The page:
The Gospel of John Small Group Questions
Welcome to the Gospel of John! John’s gospel is unique from Matthew, Mark and Luke in that John was one of Jesus' first followers and closest friends, and it was written around A.D. 85. In his writing, John’s primary aim is to persuade skeptics that Jesus is the Christ and the Son of God (20:30-31).
April 7, 2019
Read John 15:1-17
For the past couple of weeks, we’ve been in a section of John’s gospel where we find Jesus saying goodbye to His disciples. Here in John 15, Jesus is preparing them for what’s coming next. He encourages and challenges them by comparing the disciples (and us) to branches and Himself as the Vine, and says, “Apart from Me, you can do nothing.” If we forget to remain in Jesus (the Vine), life will wear us down and burn us out.
Read John 15:1-17
When Jesus claims to be the "true vine" what kind of statement is he making? (Hint: Isaiah 5:1-7 and Jeremiah 2:21)
Why do you think that Jesus uses the imagery of a vineyard and a gardener?
V. 2-3 talks about two ways Jesus takes care of the vineyard, removing and pruning the branches. When Jesus removes branches, it is because they are not producing life. When have you experienced this?
When Jesus talks about pruning the vineyard, it refers to cutting back what is already bearing fruit. When have you experienced this?
How would you define the fruit that Jesus wants to produce? (Read Galatians 5:22-23)
Remember, the context of this story is important. Jesus is in his final few days before heading to the cross, and he gives his disciples one thing they need to do...STAY...to stay connected to the vine. Simple but yet not easy. What does it mean to stay connected to the vine? How do you do it?
John said, "your roots determine your fruit." Are there things you have rooted yourself in that are currently bearing bad fruit? (Fear, anger, control etc.)
Would you say that growth accurately describes your relationship with Jesus right now?
From what we read today, what have you sensed God saying to you and how are you going to respond?
For the past couple of weeks, we have been in Jesus’ Passion Week (Holy Week). Today we are looking at what Jesus cared enough about to stop and pray for on the night of his arrest. It is clear this that Jesus’ life was living on mission and on purpose about these things.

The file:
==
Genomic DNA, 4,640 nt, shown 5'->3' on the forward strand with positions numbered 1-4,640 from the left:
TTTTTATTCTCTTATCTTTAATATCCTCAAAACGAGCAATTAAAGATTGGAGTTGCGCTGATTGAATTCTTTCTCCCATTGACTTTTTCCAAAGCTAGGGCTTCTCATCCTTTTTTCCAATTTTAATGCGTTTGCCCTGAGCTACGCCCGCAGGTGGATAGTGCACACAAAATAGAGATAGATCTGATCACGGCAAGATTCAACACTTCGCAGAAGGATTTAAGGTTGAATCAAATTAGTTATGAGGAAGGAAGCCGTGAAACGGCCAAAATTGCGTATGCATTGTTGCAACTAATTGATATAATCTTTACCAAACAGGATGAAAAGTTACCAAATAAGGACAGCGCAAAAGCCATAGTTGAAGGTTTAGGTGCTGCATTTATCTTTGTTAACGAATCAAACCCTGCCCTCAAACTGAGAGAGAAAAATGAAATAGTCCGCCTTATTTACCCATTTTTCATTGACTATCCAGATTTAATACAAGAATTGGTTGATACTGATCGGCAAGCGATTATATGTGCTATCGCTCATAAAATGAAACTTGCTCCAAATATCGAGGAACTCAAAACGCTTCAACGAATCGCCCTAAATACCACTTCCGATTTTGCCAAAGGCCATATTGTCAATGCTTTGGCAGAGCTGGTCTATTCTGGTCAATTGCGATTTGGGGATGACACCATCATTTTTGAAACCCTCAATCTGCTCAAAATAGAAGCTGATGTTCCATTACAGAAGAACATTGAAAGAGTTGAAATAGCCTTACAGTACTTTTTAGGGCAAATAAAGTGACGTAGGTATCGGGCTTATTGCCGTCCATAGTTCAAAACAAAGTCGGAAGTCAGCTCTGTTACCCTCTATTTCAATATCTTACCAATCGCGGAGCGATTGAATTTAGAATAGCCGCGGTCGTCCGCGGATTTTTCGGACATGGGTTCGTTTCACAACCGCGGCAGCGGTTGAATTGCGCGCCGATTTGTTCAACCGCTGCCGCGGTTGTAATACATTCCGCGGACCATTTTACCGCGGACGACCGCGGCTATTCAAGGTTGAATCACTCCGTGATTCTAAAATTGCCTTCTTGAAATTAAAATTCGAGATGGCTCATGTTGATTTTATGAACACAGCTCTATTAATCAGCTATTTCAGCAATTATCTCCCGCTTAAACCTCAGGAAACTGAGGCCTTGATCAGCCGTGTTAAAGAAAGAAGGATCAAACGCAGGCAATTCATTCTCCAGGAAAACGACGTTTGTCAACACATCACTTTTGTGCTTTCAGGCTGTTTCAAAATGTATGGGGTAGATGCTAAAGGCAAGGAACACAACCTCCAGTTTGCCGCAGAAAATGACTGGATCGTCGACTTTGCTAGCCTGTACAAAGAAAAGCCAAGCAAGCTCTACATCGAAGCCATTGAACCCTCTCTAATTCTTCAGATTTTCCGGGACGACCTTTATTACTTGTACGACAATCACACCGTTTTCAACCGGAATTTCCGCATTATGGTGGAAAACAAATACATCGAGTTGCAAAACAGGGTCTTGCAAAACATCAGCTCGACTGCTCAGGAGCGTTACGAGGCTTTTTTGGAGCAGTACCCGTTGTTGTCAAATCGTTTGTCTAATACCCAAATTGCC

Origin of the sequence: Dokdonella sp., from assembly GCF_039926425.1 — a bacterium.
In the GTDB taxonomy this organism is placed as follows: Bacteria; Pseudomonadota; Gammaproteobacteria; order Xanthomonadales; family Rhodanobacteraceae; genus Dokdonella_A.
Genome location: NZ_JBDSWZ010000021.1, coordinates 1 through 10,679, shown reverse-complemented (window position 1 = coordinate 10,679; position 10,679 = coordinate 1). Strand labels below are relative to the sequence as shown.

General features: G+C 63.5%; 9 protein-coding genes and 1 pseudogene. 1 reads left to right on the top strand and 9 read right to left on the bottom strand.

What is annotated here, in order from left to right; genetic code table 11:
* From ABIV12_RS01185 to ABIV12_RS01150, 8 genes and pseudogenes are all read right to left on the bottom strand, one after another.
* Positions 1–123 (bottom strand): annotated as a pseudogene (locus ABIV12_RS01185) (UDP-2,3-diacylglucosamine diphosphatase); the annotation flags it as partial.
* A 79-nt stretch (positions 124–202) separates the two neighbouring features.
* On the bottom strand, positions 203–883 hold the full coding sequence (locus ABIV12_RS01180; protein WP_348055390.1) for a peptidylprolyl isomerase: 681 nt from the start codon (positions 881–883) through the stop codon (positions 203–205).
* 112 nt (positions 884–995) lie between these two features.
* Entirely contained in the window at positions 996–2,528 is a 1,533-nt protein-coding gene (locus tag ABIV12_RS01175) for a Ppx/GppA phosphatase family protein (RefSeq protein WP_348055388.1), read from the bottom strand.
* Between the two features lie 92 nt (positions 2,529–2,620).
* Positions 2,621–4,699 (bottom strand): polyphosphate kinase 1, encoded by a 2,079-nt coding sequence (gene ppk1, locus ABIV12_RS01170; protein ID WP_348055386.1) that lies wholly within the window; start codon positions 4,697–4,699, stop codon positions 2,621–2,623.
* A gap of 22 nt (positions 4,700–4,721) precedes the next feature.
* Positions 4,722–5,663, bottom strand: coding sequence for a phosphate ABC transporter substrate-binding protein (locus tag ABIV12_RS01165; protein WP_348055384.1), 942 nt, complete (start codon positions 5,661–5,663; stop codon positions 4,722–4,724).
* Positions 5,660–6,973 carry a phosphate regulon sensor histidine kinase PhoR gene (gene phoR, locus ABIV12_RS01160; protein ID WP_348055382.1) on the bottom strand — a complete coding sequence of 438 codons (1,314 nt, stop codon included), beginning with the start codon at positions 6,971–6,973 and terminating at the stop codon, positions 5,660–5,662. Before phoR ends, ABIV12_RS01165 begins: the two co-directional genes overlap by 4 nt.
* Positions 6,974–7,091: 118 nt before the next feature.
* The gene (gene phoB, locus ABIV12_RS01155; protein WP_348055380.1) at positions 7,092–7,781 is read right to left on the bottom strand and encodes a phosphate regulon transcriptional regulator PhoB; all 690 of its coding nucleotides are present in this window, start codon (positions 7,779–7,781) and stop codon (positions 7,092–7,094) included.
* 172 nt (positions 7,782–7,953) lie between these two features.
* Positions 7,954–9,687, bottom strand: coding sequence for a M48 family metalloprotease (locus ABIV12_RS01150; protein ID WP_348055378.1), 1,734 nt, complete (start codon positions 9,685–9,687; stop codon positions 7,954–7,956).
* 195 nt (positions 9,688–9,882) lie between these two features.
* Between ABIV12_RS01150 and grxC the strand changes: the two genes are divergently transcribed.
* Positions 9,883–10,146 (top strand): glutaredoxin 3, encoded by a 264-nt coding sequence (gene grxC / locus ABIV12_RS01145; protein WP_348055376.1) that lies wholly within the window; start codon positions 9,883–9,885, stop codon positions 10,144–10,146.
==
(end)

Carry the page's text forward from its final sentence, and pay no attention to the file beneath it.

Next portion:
Are there any things that you live on purpose for in your life, really? Or, tell about someone you have witnessed really leaving a life on purpose.
Read John 17
Jason talked about how the idea of seeing someone’s glory was seeing their true identity (tangibly their face, Exodus 33). What is the significance of Jesus talking about seeing his glory?
How have you seen lives be changed when people have come to discover Jesus’ true identity?
Why is it important that Jesus followers live as “set apart people”?
What does that look like tangibly and what are healthy expectations that Jesus gives us for what living as his followers will be like?
Why does Jesus so strongly emphasize unity?
Read Matthew 5:23-24
How does this passage impact our understanding of unity? Why doesn’t this happen more often in the modern church?
Is there anyone who needs to seek forgiveness with someone tonight (in or outside of the group, can share in prayer time too)?
Jason shared that unlike most people Jesus lived his whole life on mission and on purpose. Is anyone interested in doing the homework of writing a living eulogy to try and live by going forward and need some encouragement or accountability?
Celebrate Resurrection!!! Have group members share their testimony, how has Jesus changed your life?
This week we’re closing out our series through the gospel of John, finishing in chapter 21. In John 21, we see how Jesus deals with shame, and how the resurrection of Jesus changes the way we see failure and points us to the hope of the gospel.
Read John 21
What type of things stands out to you or did you notice?
The setting of the scene in John 21 is a mirror of Luke 5, as a group read Luke 5:1-8. What do you notice about the two stories?
Often times when it comes to our mistakes, failures, regrets instead of running toward Jesus we run away. This weekend, we learned that the resurrection of Jesus changes what we do with our shame. How do you handle shame or embarrassment or guilt now compared to before you were a Christian? Is it any different?
Jesus asks Peter “do you love me” three times. At first glance it can seem like Jesus is rubbing Peters nose in his failure. Before we can be restored, we must first own our failures. Jesus never puts his hands on our area of pain/failure to cause more pain; rather it's like a doctor who is touching the wound that needs to be healed. Have you experienced this in your own faith journey?
Part of Jesus restoring Peter is helping him see beyond himself. Each time Jesus asked Peter if he loved him, he also put a call on his life to feed his sheep. What was true for Peter is true of us too. We are saved from something, for something. How should this challenge your everyday life?
Break into smaller groups of 2/3 and ask the following questions:
Have you let the resurrection wipe you clean of your shame?
If you are not living with a clear conscience, what holds you back from giving your shame to Jesus?
What does it look like for you to push into you're calling to feed my sheep?
What did you need to hear from today and how are you prepared to respond?